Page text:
Friday, April 14, 2006

some thoughts on auditions and competition...

Seattle has been a great place to start out as a singer. There are, for the size of the town, many opportunities for young singers here, and I’ve been able to work more steadily than many of my friends from graduate school who have multiple degrees in voice. Granted, many (not all, but many) of these gigs pay little or nothing, but it’s been a good place to build up my resume a little, especially given that I was starting with nothing, having earned two degrees in piano performance.

One of the problems, and blessings, about living in a city with a relatively small singing community is that we all know each other. We’re all in the same small pond auditioning for the same roles, and we all know the people who are getting them or not getting them. Being in direct competition with friends and other people who I know and like (both musically and personally) is not easy. It’s not easy when a friend gets offered a role that I really wanted. I know that it’s just part of the business. In fact, a big part of starting off in this business for me has been learning to forget an audition right after I do it. I have no illusions that I will be offered every role or concert I audition for, or even one out of every two or three. The most important things for me right now are to keep growing as a musician and actress, to keep auditioning, and to trust that I’m on the right path. I’m getting better at that. I’m pretty sure it’s something I’ll always work on.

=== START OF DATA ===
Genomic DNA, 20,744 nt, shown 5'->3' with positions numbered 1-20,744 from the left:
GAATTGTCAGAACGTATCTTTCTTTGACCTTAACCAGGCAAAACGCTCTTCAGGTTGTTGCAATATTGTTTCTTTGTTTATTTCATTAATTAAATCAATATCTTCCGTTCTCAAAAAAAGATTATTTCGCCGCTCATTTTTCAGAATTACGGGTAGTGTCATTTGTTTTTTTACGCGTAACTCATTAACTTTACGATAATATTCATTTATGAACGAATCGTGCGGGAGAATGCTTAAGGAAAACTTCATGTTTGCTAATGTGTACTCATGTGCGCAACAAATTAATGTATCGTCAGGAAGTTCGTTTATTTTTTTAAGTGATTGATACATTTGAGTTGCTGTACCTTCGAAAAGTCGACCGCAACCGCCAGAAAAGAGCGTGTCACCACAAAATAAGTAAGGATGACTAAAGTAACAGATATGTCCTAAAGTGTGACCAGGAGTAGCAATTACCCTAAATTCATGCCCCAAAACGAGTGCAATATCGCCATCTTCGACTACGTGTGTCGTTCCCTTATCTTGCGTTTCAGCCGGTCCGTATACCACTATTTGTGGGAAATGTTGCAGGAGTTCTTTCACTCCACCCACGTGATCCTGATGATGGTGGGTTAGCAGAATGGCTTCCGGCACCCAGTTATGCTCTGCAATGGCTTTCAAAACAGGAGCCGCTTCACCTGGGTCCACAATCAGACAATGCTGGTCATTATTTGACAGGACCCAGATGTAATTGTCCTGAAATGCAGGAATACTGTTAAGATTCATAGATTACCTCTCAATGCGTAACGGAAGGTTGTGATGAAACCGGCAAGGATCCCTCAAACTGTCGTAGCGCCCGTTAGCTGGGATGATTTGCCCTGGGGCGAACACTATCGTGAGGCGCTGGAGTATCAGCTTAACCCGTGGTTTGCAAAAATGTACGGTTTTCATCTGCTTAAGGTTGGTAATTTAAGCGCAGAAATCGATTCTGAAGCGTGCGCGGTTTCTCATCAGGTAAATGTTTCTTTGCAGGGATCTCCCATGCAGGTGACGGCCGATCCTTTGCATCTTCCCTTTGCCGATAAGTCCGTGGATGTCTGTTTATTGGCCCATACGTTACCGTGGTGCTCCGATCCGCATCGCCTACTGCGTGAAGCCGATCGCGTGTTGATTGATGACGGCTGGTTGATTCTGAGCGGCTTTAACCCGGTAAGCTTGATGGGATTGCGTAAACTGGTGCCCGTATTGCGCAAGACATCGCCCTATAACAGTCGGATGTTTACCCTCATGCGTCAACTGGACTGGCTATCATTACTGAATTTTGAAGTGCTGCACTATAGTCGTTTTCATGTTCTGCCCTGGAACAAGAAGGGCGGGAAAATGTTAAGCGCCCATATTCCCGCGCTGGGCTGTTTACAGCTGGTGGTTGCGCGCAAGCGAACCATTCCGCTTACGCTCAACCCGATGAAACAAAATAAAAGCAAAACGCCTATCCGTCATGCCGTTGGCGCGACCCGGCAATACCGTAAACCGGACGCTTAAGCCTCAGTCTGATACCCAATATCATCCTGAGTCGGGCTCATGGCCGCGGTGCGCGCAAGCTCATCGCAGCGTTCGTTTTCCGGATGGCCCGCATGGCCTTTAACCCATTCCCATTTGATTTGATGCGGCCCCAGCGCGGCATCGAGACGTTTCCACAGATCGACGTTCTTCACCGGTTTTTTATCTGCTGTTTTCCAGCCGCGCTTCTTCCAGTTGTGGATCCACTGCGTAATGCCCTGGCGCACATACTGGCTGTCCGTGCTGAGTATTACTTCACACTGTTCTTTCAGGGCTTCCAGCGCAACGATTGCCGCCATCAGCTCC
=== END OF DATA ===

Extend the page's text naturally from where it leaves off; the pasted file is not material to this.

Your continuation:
In the past couple of days I’ve run in to a slightly different difficulty. Getting offered the role means that other people (who really wanted it, too) didn’t get the offer. I like to get along with people. It bothers me when I feel like I can’t, whether or not it’s in my control. I don’t like feeling like, by my success, someone else has been hurt.

It’s all part of learning to be a good colleague, I guess. I hope that I can be happy for people’s successes, and not view them as my failures, because they really aren’t, when I step back and look at the big picture. And when I do get the gigs, I hope to do the work to the best of my ability, and to know and accept that competition is just part of what we do. It’s part of the business, but not part of the music and art that we create, which is why I’m on this path in the first place.

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